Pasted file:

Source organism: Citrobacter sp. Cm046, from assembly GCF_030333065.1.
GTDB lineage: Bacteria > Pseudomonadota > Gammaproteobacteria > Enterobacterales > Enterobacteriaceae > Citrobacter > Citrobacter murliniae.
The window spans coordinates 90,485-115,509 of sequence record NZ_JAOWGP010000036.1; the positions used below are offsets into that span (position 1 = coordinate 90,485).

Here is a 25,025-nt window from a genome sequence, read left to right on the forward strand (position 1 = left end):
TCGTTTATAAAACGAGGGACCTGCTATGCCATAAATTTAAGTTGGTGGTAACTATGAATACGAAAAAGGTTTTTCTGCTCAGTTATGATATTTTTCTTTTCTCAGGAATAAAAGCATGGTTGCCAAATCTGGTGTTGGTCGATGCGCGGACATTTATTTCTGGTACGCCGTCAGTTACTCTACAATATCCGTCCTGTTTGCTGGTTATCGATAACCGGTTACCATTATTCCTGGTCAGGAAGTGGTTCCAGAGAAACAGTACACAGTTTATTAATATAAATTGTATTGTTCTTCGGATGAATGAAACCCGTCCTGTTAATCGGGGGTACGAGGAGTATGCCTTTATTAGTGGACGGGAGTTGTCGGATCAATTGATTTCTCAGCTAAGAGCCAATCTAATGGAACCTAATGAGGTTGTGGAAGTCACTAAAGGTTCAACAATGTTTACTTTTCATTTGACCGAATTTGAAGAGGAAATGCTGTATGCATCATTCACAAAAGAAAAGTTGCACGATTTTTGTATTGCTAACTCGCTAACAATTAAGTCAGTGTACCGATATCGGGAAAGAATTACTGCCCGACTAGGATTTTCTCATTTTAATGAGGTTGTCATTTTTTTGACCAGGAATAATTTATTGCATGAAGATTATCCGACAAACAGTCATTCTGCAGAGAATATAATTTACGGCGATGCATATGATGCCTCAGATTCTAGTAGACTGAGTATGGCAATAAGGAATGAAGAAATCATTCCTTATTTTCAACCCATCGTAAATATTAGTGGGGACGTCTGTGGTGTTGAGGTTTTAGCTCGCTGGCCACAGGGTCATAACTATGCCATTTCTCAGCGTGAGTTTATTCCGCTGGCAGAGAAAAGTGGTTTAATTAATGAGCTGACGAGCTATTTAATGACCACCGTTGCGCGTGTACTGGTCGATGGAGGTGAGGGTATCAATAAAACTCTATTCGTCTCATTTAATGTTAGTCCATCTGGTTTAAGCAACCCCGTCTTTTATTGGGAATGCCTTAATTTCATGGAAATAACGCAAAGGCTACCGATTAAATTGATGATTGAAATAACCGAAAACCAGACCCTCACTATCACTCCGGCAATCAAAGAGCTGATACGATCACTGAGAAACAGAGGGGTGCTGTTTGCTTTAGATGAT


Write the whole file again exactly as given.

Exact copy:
Source organism: Citrobacter sp. Cm046, from assembly GCF_030333065.1.
GTDB lineage: Bacteria > Pseudomonadota > Gammaproteobacteria > Enterobacterales > Enterobacteriaceae > Citrobacter > Citrobacter murliniae.
The window spans coordinates 90,485-115,509 of sequence record NZ_JAOWGP010000036.1; the positions used below are offsets into that span (position 1 = coordinate 90,485).

Here is a 25,025-nt window from a genome sequence, read left to right on the forward strand (position 1 = left end):
TCGTTTATAAAACGAGGGACCTGCTATGCCATAAATTTAAGTTGGTGGTAACTATGAATACGAAAAAGGTTTTTCTGCTCAGTTATGATATTTTTCTTTTCTCAGGAATAAAAGCATGGTTGCCAAATCTGGTGTTGGTCGATGCGCGGACATTTATTTCTGGTACGCCGTCAGTTACTCTACAATATCCGTCCTGTTTGCTGGTTATCGATAACCGGTTACCATTATTCCTGGTCAGGAAGTGGTTCCAGAGAAACAGTACACAGTTTATTAATATAAATTGTATTGTTCTTCGGATGAATGAAACCCGTCCTGTTAATCGGGGGTACGAGGAGTATGCCTTTATTAGTGGACGGGAGTTGTCGGATCAATTGATTTCTCAGCTAAGAGCCAATCTAATGGAACCTAATGAGGTTGTGGAAGTCACTAAAGGTTCAACAATGTTTACTTTTCATTTGACCGAATTTGAAGAGGAAATGCTGTATGCATCATTCACAAAAGAAAAGTTGCACGATTTTTGTATTGCTAACTCGCTAACAATTAAGTCAGTGTACCGATATCGGGAAAGAATTACTGCCCGACTAGGATTTTCTCATTTTAATGAGGTTGTCATTTTTTTGACCAGGAATAATTTATTGCATGAAGATTATCCGACAAACAGTCATTCTGCAGAGAATATAATTTACGGCGATGCATATGATGCCTCAGATTCTAGTAGACTGAGTATGGCAATAAGGAATGAAGAAATCATTCCTTATTTTCAACCCATCGTAAATATTAGTGGGGACGTCTGTGGTGTTGAGGTTTTAGCTCGCTGGCCACAGGGTCATAACTATGCCATTTCTCAGCGTGAGTTTATTCCGCTGGCAGAGAAAAGTGGTTTAATTAATGAGCTGACGAGCTATTTAATGACCACCGTTGCGCGTGTACTGGTCGATGGAGGTGAGGGTATCAATAAAACTCTATTCGTCTCATTTAATGTTAGTCCATCTGGTTTAAGCAACCCCGTCTTTTATTGGGAATGCCTTAATTTCATGGAAATAACGCAAAGGCTACCGATTAAATTGATGATTGAAATAACCGAAAACCAGACCCTCACTATCACTCCGGCAATCAAAGAGCTGATACGATCACTGAGAAACAGAGGGGTGCTGTTTGCTTTAGATGAT